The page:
Entry Category: Education - Starting with M

Mount Pleasant Academy

The Mount Pleasant Academy was established in 1878 at Barren Fork (now Mount Pleasant) in Izard County. The two-story frame structure was situated on a hilltop overlooking the little community of about 100 people. Built with donated funds, materials, and labor, it operated under a board of directors. The area was settled during the 1850s, mostly by pioneer farmers from Tennessee and Kentucky with Scots-Irish ancestry. They established a church before building the village of Barren Fork, which was named for a creek that flows nearby and joins Poke (or Polk) Bayou in Independence County. The academy was named for the hill where it was located. It always had close ties to the two local Cumberland Presbyterian churches because most …

Mount St. Mary Academy

Mount St. Mary Academy in Little Rock (Pulaski County), a Catholic school established in 1851, is Arkansas’s oldest educational institution still teaching today. The academy is the state’s only all-girl secondary school. Today, Mount St. Mary educates about 550 high school students. In late 1850, Bishop Andrew Byrne went to Ireland in search of an order of sisters to promote Catholic education in Arkansas. Upon contacting the Sisters of Mercy, Byrne was granted twelve members of the order. The women arrived in Little Rock on February 5, 1851, a date now known as “Founders Day.” The sisters lived in Byrne’s house on 2nd Street and then in a meeting house on Markham Street. Their “official” convent at 6th and Louisiana streets …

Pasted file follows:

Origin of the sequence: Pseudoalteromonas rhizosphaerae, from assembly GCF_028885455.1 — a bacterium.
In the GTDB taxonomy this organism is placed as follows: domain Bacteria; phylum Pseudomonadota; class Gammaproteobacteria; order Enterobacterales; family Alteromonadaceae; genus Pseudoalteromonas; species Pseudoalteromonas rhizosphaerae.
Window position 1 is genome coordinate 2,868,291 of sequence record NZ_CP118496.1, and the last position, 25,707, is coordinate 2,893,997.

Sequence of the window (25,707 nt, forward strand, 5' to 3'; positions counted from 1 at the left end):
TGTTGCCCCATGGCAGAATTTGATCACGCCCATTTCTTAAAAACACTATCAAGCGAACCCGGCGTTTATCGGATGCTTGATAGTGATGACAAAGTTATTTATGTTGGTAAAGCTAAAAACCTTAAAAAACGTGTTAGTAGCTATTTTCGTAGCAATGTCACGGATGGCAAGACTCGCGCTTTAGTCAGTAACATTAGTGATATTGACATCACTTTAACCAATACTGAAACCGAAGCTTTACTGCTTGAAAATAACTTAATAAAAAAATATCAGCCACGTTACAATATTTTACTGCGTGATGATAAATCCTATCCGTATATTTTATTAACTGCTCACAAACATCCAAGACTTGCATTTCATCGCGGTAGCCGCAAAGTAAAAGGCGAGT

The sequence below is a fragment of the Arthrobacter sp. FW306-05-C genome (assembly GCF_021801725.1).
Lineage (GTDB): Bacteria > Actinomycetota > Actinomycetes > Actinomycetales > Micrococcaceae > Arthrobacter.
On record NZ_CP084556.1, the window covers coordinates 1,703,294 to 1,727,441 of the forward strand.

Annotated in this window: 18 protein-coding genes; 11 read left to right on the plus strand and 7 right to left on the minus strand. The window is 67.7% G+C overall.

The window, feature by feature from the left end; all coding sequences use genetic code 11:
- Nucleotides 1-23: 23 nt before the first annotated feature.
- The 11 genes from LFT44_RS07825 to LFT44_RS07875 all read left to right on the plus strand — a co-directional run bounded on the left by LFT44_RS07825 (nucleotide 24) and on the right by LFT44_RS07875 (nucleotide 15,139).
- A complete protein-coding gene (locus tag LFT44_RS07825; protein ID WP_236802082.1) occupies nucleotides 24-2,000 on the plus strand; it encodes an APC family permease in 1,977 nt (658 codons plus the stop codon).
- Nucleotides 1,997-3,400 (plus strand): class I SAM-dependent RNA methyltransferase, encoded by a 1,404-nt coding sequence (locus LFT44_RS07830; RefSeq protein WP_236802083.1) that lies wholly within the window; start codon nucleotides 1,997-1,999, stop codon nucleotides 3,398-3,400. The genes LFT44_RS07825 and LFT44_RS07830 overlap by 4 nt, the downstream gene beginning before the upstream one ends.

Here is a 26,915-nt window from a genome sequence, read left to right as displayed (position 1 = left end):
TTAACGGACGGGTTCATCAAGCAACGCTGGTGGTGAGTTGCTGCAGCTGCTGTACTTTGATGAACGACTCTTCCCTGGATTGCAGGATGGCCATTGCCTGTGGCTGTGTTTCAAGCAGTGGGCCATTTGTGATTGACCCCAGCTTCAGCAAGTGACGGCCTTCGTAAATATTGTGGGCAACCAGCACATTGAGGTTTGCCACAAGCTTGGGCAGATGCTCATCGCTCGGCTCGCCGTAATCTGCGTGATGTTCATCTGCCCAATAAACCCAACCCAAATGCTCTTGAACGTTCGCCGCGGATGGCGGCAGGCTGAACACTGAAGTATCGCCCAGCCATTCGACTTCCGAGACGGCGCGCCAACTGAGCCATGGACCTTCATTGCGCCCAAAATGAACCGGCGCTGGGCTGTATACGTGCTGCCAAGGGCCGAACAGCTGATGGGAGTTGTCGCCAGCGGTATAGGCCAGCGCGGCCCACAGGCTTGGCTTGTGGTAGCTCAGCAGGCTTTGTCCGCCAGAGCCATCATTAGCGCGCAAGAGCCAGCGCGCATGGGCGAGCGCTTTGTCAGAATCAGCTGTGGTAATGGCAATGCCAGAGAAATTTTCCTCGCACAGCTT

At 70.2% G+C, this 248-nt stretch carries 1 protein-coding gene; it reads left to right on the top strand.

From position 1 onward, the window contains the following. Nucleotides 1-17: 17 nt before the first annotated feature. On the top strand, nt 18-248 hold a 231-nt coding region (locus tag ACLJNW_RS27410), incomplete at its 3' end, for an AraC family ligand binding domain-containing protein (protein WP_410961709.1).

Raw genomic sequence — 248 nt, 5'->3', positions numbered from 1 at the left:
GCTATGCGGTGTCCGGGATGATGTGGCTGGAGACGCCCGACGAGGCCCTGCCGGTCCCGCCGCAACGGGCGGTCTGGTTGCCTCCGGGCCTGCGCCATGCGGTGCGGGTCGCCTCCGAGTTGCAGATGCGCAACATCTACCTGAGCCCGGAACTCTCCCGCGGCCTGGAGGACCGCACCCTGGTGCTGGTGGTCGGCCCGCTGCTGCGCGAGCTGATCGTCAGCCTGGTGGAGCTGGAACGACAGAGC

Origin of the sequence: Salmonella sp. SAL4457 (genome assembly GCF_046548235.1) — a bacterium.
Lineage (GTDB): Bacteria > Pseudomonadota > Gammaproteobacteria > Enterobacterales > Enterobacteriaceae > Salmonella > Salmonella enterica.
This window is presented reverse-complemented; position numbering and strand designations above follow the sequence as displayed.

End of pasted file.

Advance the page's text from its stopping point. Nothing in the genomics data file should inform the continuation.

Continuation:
Mountain Crest Academy

Mountain Crest Academy was located seven miles south of Combs (Madison County), just one mile from the Madison County line. The academy was one of a large number of schools founded by the Presbyterian Church to serve the “backward classes” of the rural mountain South. The church became interested in this home mission work around 1910 and established a large number of such schools, many of them in the Appalachian Mountains. By 1917, the Southern branch of the Presbyterian Church (the Presbyterian Church in the United States, or PCUS) was supporting forty-two such schools, which served more than 2,000 students. Some of the schools also emphasized local mountain crafts. Mountain Crest was apparently the brainchild of the Reverend John W. …

Mountain Home (Baptist) College

Mountain Home College (MHC)—known also as Mountain Home Baptist College—operated from 1892 to 1933 in Baxter County. Despite a troubled history, the school played an important role in education in the upper White River valley. As education became more important in the late nineteenth century, Baptists sought to improve not only the educational level of the clergy but also of the laity. In 1889, the White River Baptist Association resolved that since so many public schools were “under the influence of infidel and worldly sentiments,” there should be a Baptist college in their region. The Baptists also noted that the Methodists had established the Yellville Institute in Marion County. The school was located in Mountain Home (Baxter County), which subscribed …

Mountain Mission Schools